This gateway is also available in CRM for payments received by mail. This means that money is confirmed as cleared funds immediately, with very few transactions being rejected. Furthermore, data detailing all cleared funds is prepared as a batch in CRM and automatically downloaded into Microsoft Dynamics GP on a daily basis.

Reconciliation of lottery ticket sales and cash used to be a major issue for Kidney Health. It would take several days to complete, in part because of the government regulations that require separate bank accounts for each state's revenue. Now, the integrated nature of Microsoft CRM and Microsoft Dynamics GP means the task can be completed across all accounts within just one or two hours.

Greater segmentation of the supporter database and more targeted messaging has helped to improve lottery ticket sales in all States, while less manual intervention has reduced both errors and risk from the process.

Better integration design between the lottery and call centre systems has also meant less down-time and no weekend work is required for maintenance of the call centre data.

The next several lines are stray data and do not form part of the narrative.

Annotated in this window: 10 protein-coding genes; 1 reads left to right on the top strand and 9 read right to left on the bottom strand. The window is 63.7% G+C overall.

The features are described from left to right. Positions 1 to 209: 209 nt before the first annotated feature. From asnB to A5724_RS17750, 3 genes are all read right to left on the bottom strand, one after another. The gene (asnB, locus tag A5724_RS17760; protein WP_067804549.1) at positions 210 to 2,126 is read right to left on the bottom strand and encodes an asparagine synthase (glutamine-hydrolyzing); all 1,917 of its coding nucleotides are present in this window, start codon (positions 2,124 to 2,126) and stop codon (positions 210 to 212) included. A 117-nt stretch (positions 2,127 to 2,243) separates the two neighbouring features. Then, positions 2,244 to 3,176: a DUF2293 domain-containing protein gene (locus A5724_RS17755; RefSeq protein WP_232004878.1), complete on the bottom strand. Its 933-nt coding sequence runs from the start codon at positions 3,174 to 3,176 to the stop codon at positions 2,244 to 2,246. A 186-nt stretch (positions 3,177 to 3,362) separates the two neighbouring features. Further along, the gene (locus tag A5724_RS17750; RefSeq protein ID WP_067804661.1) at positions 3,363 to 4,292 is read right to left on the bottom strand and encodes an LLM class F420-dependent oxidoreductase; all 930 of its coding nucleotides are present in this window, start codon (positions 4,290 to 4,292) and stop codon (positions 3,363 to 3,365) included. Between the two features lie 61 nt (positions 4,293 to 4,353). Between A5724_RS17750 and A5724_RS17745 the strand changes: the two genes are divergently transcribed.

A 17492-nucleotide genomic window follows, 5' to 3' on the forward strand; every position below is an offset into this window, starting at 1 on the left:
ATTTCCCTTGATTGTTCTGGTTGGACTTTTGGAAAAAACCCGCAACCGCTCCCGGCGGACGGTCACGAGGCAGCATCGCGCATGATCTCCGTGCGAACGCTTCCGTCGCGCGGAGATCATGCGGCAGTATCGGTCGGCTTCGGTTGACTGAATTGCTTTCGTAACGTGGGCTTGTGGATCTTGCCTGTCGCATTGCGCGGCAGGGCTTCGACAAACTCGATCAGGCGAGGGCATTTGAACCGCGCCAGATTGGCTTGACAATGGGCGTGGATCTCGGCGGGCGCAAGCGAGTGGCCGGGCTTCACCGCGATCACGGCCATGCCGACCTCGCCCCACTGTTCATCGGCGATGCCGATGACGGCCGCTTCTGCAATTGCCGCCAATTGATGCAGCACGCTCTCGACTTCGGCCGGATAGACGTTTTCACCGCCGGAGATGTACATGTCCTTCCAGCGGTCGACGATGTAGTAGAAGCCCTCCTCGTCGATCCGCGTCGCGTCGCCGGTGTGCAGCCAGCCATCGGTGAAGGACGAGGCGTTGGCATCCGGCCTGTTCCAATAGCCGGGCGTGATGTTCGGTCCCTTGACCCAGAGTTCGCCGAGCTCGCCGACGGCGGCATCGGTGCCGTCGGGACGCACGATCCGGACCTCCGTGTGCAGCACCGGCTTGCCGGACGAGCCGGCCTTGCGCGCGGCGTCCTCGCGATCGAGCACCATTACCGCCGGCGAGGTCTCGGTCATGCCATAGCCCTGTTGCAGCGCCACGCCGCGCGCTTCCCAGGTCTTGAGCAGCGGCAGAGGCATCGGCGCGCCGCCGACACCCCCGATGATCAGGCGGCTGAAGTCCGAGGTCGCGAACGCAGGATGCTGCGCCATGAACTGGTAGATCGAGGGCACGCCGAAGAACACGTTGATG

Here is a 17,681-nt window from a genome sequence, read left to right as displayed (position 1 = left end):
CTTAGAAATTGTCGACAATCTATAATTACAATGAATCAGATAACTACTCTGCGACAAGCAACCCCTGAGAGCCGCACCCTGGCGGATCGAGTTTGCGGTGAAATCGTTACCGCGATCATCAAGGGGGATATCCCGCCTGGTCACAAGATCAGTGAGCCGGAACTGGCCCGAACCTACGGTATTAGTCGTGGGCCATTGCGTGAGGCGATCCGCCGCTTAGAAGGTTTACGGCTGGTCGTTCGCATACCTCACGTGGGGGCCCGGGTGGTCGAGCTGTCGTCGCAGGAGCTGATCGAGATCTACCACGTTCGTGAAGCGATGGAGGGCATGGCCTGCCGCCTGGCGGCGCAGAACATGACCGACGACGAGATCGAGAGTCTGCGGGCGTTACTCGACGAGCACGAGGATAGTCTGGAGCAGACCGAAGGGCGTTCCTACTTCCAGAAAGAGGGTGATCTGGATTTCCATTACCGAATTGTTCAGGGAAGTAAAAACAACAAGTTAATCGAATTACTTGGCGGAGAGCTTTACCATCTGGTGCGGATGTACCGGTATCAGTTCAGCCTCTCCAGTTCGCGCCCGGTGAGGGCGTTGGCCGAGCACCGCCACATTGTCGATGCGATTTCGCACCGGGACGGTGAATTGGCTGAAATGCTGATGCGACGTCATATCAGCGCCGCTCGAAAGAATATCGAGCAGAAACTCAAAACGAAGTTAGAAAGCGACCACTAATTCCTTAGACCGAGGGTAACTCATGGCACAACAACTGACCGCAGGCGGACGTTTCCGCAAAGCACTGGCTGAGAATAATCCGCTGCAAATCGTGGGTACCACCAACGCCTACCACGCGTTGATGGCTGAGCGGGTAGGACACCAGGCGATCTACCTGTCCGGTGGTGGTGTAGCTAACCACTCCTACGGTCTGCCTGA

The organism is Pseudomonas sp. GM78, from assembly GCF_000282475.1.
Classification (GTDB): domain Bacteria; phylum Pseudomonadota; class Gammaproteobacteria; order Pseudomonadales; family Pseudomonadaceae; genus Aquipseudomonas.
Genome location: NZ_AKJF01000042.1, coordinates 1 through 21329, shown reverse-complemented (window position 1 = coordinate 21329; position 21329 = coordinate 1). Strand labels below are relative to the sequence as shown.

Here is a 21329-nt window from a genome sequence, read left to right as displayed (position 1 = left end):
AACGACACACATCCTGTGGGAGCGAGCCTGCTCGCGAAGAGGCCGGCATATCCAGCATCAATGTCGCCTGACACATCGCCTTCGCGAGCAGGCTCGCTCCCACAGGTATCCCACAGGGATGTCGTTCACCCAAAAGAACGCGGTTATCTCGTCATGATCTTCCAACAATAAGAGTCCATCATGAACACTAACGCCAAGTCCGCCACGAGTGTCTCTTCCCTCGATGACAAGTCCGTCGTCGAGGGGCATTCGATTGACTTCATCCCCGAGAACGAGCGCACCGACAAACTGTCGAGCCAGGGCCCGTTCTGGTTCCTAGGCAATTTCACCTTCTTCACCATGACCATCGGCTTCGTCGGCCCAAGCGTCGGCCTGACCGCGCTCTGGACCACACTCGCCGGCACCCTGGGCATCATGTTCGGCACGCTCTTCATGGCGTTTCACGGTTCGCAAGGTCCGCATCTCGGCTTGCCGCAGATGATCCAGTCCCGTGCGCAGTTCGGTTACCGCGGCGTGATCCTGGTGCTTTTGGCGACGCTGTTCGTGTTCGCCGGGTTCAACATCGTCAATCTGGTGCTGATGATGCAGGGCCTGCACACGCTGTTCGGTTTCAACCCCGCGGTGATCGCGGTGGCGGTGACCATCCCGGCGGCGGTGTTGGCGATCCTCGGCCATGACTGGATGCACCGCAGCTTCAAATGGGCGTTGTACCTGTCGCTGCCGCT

The future

Four years after the original IT review Manché continues to identify and initiate new IT projects as part of her determination to ensure continuous system improvement.

She acknowledges that the development and revamp of systems has been a huge job but adds, "It's worth all the hard work because we've got exactly what we wanted out of it in the end. We moved from having two independent systems that didn't talk to one another to a CRM that sends regular batched information to Microsoft Dynamics GP. It's virtually seamless. "Where once it used to take weeks to reconcile a lottery, now it takes half a day."

With reporting timely and accurate, the call centre stable and with a sound revenue stream in place, Manché has been able to turn her attention to developing new, exciting fund raising and educational activities. In November 2009 for example, the organisation launched KHA Comms, a telecommunications shop where consumers can purchase mobile, home phone and ADSL services at the same time as supporting Kidney Health Australia. It's an unusual and innovative concept for a non-profit organisation and one that should help to spread Kidney Health's message far and wide in the years to come.

Manché concludes, "Having all these systems in place has positioned us to become a bigger and better organisation that is hopefully picking up market share. We couldn't do it if we didn't have the underlying systems to support us."

In December 2009, all of Kidney Health Australia's hard work was recognised when the organisation won the Professional Advantage award for Overall Winner for Business Improvement 2009.